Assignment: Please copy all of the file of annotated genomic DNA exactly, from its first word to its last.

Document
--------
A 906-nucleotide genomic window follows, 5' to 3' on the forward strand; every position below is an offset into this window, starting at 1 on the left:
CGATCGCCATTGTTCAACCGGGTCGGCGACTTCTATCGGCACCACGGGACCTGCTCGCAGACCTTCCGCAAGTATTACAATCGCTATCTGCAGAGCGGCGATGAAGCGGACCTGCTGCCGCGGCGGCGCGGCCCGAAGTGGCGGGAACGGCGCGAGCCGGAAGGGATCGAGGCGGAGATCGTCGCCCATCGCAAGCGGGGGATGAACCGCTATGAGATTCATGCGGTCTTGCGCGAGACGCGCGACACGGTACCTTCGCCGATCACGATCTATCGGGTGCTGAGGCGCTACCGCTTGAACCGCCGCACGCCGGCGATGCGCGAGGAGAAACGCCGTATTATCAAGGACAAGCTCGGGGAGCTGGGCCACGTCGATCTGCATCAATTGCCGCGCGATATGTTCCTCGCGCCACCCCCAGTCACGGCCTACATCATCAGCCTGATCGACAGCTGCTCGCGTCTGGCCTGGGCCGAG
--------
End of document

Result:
A 906-nucleotide genomic window follows, 5' to 3' on the forward strand; every position below is an offset into this window, starting at 1 on the left:
CGATCGCCATTGTTCAACCGGGTCGGCGACTTCTATCGGCACCACGGGACCTGCTCGCAGACCTTCCGCAAGTATTACAATCGCTATCTGCAGAGCGGCGATGAAGCGGACCTGCTGCCGCGGCGGCGCGGCCCGAAGTGGCGGGAACGGCGCGAGCCGGAAGGGATCGAGGCGGAGATCGTCGCCCATCGCAAGCGGGGGATGAACCGCTATGAGATTCATGCGGTCTTGCGCGAGACGCGCGACACGGTACCTTCGCCGATCACGATCTATCGGGTGCTGAGGCGCTACCGCTTGAACCGCCGCACGCCGGCGATGCGCGAGGAGAAACGCCGTATTATCAAGGACAAGCTCGGGGAGCTGGGCCACGTCGATCTGCATCAATTGCCGCGCGATATGTTCCTCGCGCCACCCCCAGTCACGGCCTACATCATCAGCCTGATCGACAGCTGCTCGCGTCTGGCCTGGGCCGAG